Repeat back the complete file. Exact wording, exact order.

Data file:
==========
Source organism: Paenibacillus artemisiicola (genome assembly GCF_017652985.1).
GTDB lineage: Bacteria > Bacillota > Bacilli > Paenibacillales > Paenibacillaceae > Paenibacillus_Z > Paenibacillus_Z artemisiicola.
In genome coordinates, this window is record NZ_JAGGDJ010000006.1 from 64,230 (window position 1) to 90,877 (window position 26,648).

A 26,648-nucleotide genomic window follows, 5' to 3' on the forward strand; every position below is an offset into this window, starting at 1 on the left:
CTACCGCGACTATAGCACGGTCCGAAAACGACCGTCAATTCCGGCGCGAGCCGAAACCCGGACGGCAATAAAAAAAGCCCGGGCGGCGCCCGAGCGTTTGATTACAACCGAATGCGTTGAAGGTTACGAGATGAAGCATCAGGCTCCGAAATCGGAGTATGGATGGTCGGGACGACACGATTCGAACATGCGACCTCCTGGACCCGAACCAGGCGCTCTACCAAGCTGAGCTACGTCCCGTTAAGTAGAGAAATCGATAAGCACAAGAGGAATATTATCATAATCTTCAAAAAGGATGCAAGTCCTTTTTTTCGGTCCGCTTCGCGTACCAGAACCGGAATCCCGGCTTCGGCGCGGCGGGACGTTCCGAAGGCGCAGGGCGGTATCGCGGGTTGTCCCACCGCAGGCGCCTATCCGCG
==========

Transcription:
Source organism: Paenibacillus artemisiicola (genome assembly GCF_017652985.1).
GTDB lineage: Bacteria > Bacillota > Bacilli > Paenibacillales > Paenibacillaceae > Paenibacillus_Z > Paenibacillus_Z artemisiicola.
In genome coordinates, this window is record NZ_JAGGDJ010000006.1 from 64,230 (window position 1) to 90,877 (window position 26,648).

A 26,648-nucleotide genomic window follows, 5' to 3' on the forward strand; every position below is an offset into this window, starting at 1 on the left:
CTACCGCGACTATAGCACGGTCCGAAAACGACCGTCAATTCCGGCGCGAGCCGAAACCCGGACGGCAATAAAAAAAGCCCGGGCGGCGCCCGAGCGTTTGATTACAACCGAATGCGTTGAAGGTTACGAGATGAAGCATCAGGCTCCGAAATCGGAGTATGGATGGTCGGGACGACACGATTCGAACATGCGACCTCCTGGACCCGAACCAGGCGCTCTACCAAGCTGAGCTACGTCCCGTTAAGTAGAGAAATCGATAAGCACAAGAGGAATATTATCATAATCTTCAAAAAGGATGCAAGTCCTTTTTTTCGGTCCGCTTCGCGTACCAGAACCGGAATCCCGGCTTCGGCGCGGCGGGACGTTCCGAAGGCGCAGGGCGGTATCGCGGGTTGTCCCACCGCAGGCGCCTATCCGCG